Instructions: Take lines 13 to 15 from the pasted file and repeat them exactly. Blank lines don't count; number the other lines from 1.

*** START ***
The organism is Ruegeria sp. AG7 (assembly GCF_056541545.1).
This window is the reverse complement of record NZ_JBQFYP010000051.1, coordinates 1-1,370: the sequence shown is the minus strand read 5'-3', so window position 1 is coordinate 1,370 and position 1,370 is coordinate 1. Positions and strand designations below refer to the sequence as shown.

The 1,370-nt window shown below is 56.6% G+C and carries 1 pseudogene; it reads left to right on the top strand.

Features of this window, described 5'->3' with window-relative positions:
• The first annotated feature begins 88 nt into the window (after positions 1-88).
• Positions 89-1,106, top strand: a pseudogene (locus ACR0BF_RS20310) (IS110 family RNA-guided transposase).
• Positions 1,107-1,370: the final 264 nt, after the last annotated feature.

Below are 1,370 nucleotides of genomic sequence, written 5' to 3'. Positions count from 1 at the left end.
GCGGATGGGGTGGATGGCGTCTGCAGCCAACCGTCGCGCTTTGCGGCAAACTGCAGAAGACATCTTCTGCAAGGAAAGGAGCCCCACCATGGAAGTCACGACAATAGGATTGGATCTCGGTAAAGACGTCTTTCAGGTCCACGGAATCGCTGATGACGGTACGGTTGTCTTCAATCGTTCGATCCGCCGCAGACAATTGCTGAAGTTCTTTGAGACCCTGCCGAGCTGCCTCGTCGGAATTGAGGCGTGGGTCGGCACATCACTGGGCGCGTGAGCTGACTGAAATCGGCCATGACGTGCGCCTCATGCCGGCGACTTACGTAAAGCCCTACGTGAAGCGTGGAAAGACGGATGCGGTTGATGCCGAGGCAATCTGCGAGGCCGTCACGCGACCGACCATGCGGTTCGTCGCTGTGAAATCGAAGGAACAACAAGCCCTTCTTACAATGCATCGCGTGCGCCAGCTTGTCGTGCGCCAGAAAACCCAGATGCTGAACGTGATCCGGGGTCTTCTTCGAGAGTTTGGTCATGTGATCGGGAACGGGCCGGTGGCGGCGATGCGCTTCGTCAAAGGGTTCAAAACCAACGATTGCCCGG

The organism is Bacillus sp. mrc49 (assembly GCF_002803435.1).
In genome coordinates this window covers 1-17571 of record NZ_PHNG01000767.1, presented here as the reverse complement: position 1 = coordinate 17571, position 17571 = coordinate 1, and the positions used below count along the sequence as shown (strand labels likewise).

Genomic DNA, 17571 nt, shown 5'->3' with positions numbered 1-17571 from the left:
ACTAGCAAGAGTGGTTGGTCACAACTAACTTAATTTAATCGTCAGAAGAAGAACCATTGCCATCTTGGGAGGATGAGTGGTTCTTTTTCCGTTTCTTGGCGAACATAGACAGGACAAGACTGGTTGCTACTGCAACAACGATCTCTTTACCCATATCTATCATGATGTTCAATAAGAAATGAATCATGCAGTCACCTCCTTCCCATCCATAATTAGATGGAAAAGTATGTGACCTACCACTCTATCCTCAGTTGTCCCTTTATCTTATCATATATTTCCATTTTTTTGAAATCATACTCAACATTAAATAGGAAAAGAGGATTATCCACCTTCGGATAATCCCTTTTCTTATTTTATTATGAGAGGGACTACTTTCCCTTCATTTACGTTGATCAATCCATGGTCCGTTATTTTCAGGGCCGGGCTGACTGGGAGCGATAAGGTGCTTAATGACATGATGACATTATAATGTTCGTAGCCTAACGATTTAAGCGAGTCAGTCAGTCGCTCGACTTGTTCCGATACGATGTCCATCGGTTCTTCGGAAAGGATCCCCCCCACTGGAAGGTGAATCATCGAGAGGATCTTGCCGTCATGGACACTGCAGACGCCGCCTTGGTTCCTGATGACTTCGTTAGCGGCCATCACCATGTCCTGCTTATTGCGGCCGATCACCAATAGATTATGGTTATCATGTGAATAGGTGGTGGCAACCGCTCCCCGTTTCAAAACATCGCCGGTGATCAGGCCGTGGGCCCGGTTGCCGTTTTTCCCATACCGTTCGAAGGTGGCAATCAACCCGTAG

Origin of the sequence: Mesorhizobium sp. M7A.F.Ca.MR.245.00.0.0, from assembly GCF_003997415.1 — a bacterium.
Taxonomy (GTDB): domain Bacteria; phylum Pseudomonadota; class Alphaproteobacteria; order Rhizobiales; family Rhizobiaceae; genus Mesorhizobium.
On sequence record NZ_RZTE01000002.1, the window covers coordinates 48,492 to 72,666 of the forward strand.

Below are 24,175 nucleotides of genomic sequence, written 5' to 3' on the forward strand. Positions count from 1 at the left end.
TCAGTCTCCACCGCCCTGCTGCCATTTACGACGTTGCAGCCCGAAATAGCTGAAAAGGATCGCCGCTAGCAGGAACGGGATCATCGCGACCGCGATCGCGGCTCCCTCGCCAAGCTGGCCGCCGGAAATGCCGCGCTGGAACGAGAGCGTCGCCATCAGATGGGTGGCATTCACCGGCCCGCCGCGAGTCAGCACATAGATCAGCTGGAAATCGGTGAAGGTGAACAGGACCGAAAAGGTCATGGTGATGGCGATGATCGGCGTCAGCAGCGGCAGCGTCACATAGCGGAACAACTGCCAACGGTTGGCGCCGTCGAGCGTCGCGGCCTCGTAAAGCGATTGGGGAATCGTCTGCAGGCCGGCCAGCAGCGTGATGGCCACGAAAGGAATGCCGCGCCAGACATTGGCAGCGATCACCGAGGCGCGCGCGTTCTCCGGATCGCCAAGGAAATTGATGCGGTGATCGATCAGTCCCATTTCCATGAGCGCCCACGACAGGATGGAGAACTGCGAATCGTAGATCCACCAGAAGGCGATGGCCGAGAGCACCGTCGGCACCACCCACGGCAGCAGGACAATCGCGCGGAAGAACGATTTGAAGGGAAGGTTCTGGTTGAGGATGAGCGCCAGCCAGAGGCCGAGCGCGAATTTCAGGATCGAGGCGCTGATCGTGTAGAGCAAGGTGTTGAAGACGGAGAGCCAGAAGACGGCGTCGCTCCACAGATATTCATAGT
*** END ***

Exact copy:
ACTAGCAAGAGTGGTTGGTCACAACTAACTTAATTTAATCGTCAGAAGAAGAACCATTGCCATCTTGGGAGGATGAGTGGTTCTTTTTCCGTTTCTTGGCGAACATAGACAGGACAAGACTGGTTGCTACTGCAACAACGATCTCTTTACCCATATCTATCATGATGTTCAATAAGAAATGAATCATGCAGTCACCTCCTTCCCATCCATAATTAGATGGAAAAGTATGTGACCTACCACTCTATCCTCAGTTGTCCCTTTATCTTATCATATATTTCCATTTTTTTGAAATCATACTCAACATTAAATAGGAAAAGAGGATTATCCACCTTCGGATAATCCCTTTTCTTATTTTATTATGAGAGGGACTACTTTCCCTTCATTTACGTTGATCAATCCATGGTCCGTTATTTTCAGGGCCGGGCTGACTGGGAGCGATAAGGTGCTTAATGACATGATGACATTATAATGTTCGTAGCCTAACGATTTAAGCGAGTCAGTCAGTCGCTCGACTTGTTCCGATACGATGTCCATCGGTTCTTCGGAAAGGATCCCCCCCACTGGAAGGTGAATCATCGAGAGGATCTTGCCGTCATGGACACTGCAGACGCCGCCTTGGTTCCTGATGACTTCGTTAGCGGCCATCACCATGTCCTGCTTATTGCGGCCGATCACCAATAGATTATGGTTATCATGTGAATAGGTGGTGGCAACCGCTCCCCGTTTCAAAACATCGCCGGTGATCAGGCCGTGGGCCCGGTTGCCGTTTTTCCCATACCGTTCGAAGGTGGCAATCAACCCGTAG

Origin of the sequence: Mesorhizobium sp. M7A.F.Ca.MR.245.00.0.0, from assembly GCF_003997415.1 — a bacterium.
Taxonomy (GTDB): domain Bacteria; phylum Pseudomonadota; class Alphaproteobacteria; order Rhizobiales; family Rhizobiaceae; genus Mesorhizobium.